Long-term empirical research tells us that the concept of karma is valid, though we regularly encounter people with misconceptions about the spiritual tenet.
For example, we received this anonymous e-mail recently: “Who are you to tell anyone they deserve what happens to them. This is your belief, not a fact. I do not believe in karma. Period. You people have your views, and they’re your views, but kindly accept that there are those who disagree.”
Actually, we’ve never said that people “deserve what happens to them.” That statement implies a vengeful god that punishes people for their sins.
We don’t believe anyone deserves to be conned, robbed, murdered, raped, or forced to endure any other atrocities that regularly occur on planet Earth.
The truth, as we see it, is actually quite different, and to understand it you must view it from a spiritual perspective.
Spiritual laws of the universe go far beyond the third dimensional physical plane, which is why it’s impossible to escape full personal responsibility for every one of your actions.
Definition of Karma
We define karma as everything you do, say, or intend–starting from when your soul first existed–which could have been thousands of years ago, on Earth or elsewhere–coming back to you in equal measure. Your karma today is mostly what your soul created before this life.
Virtually everyone alive today has lived multiple existences and generated both positive and negative karma; everyone has been both a “good person” and a “bad person,” many times.
Spiritual laws are like gravity–they simply exist. A cat jumps out the window of the thirtieth floor. A witness states, “The cat got what it deserved.” Well, yes, the law of gravity dictates that it won’t end well, but saying that the cat deserved it sounds rather cruel. It’s simply what happens when the cat jumps out the window, according to the immutable law of gravity.
Likewise, pillaging that village 10,000 years ago has consequences, even though you were following orders and thought you got away with it.
7 Key Findings About Karma
1. As mentioned above, most of the karma you endure (or enjoy, if rewarding) originates from prior existences, not this life.
2. Karma isn’t instant. What you do today may not come back to you for lifetimes, though if you do the right thing, the positive situations and feelings you generate (if you’re not a sociopath) sure can make your current existence more pleasant.
3. Negative circumstances and events in a person’s life may not be karma, but instead part of a soul plan to help others. For example, a person who suffers discrimination may not have discriminated against others in a previous life, but the situation brings attention to the problem of discrimination and helps to reduce the amount of discrimination in the future.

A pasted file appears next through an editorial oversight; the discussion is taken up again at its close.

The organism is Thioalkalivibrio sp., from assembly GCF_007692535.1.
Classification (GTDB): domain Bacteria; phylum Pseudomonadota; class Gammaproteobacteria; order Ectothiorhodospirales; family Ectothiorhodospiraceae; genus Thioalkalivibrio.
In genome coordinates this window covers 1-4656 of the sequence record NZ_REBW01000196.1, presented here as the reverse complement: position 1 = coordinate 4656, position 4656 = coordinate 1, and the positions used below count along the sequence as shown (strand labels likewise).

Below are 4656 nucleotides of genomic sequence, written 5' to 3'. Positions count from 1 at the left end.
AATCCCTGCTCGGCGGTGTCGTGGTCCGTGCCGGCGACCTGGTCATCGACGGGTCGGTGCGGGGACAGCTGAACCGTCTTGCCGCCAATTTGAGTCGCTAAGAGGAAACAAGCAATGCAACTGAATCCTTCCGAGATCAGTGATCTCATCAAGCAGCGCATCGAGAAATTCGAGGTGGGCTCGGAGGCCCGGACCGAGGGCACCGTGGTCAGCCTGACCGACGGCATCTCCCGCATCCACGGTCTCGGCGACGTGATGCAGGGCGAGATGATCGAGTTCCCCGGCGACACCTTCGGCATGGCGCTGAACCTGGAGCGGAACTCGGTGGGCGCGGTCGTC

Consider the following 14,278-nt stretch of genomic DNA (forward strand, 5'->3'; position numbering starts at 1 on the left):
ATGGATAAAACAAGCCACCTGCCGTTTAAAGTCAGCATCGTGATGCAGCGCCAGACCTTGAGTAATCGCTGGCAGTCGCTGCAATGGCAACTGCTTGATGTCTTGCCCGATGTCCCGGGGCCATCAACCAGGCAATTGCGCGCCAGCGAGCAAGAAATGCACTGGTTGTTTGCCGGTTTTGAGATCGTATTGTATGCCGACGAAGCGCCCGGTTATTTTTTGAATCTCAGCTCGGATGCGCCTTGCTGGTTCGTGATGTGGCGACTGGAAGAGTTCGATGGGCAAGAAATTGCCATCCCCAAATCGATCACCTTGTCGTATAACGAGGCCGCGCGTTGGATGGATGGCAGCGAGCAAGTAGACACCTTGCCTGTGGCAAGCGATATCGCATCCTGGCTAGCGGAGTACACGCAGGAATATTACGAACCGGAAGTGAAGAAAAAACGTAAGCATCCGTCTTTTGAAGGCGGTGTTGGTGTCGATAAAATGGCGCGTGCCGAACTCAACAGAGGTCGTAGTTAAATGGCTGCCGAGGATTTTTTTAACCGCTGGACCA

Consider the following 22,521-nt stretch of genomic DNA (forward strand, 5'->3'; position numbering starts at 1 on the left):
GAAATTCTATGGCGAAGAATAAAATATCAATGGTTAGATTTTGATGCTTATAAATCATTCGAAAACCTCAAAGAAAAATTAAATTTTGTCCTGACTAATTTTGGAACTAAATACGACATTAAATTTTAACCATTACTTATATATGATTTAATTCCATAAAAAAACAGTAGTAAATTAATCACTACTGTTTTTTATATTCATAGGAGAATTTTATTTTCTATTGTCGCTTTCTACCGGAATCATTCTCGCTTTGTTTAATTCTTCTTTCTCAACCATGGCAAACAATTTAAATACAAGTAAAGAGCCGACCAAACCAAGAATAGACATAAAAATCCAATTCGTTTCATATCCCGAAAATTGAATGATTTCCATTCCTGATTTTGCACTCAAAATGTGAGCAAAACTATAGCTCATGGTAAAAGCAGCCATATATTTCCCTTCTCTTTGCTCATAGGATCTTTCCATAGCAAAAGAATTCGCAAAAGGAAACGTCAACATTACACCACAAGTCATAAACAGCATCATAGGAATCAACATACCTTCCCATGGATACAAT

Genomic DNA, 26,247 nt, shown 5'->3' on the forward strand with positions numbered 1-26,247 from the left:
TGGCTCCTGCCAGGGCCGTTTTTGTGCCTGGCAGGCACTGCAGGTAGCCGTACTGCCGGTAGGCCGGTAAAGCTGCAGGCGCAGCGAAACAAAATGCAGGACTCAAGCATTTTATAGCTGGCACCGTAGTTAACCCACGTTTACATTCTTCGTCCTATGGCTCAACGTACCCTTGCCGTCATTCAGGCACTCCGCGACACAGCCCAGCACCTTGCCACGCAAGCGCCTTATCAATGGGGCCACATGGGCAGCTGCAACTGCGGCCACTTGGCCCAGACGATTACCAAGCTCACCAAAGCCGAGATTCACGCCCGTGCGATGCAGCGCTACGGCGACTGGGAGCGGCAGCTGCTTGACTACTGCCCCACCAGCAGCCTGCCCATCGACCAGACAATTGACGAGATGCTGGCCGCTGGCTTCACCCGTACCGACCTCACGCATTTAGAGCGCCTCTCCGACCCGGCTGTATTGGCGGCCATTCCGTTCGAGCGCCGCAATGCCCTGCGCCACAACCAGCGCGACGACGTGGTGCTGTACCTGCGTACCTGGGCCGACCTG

4. As long as you treat people fairly, respectfully and don’t cause intentional harm, you aren’t generating negative karma. For instance, divorcing your spouse won’t incur negative karma as long as you do so peacefully. What is best for you is often best for everyone else, even if they resist it. Note: false guilt can generate karmic circumstances.
5. Unfulfilled desires aren’t always rooted in negative karma. You may cherish the idea of a perfect love relationship and yearn for it, yet never attain it. It’s not because of negative karma, but unrealistic expectations.
6. Sometimes a challenging situation is not about karma but instead a helpful lesson for you. For example, you realize much later in life that the strife in your family relationships you painstakingly endured helped you solidify your convictions and make you a stronger person, which will serve you well in your next lifetime.
7. Sometimes difficult times are not karmic payback, but your collective timing. Our findings show that life is cyclical and that everyone’s timing is different. If your timing is not conducive to your goals at this time, it very well may be in the future. Hang in there.
Now that you know karma isn’t a dubious explanation of life circumstances, that cause and effect is a valid spiritual law, you can avoid the blame and victimization game and act with a fresh perspective.
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Copyright © 2015 Scott Petullo, Stephen Petullo